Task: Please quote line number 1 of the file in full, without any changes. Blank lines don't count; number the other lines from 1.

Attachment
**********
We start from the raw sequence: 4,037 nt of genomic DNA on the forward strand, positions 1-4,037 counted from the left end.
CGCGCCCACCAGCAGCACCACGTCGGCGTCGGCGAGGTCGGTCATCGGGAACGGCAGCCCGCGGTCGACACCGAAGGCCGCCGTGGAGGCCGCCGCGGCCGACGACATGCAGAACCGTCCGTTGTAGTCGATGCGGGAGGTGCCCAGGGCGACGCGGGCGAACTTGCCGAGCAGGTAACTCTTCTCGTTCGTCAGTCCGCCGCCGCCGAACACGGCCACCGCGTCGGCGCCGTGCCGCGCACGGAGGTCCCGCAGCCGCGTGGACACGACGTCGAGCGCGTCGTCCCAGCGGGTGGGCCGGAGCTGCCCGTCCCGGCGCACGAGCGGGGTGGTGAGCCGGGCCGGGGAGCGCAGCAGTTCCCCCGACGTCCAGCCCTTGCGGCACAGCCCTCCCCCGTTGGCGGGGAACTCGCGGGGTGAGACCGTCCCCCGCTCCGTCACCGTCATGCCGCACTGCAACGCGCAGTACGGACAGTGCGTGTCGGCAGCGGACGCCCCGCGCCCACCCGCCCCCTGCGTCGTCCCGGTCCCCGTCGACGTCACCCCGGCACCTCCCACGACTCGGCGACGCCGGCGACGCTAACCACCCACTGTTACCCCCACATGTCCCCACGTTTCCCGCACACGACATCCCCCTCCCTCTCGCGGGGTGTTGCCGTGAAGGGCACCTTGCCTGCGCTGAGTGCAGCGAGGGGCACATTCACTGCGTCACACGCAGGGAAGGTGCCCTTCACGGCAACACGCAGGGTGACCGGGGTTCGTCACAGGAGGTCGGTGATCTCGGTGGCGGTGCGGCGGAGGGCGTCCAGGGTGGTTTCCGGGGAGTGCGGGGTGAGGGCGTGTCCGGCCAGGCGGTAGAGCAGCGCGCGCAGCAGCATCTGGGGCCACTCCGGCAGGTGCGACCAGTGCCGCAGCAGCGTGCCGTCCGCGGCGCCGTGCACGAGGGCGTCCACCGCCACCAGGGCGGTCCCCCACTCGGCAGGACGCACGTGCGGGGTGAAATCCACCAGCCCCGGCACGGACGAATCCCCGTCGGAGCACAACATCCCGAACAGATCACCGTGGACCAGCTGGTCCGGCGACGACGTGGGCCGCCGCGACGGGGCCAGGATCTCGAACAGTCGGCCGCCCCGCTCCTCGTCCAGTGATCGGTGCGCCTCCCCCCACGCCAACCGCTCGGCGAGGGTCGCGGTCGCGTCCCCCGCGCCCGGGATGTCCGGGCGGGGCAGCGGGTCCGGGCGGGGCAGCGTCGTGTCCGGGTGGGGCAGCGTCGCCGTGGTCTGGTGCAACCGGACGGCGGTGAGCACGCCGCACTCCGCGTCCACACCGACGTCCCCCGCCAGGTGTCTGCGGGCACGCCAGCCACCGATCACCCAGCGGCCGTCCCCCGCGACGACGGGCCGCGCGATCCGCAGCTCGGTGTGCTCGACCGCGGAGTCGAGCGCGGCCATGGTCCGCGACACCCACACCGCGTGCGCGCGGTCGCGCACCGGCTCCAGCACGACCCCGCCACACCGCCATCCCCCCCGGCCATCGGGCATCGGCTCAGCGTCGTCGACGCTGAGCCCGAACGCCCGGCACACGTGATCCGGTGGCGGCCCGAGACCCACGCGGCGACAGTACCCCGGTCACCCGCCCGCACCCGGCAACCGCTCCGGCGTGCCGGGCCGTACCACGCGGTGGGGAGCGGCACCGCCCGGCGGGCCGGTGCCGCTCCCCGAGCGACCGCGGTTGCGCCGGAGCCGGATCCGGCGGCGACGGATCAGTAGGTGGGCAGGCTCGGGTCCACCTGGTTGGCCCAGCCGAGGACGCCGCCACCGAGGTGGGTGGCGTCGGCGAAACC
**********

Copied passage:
We start from the raw sequence: 4,037 nt of genomic DNA on the forward strand, positions 1-4,037 counted from the left end.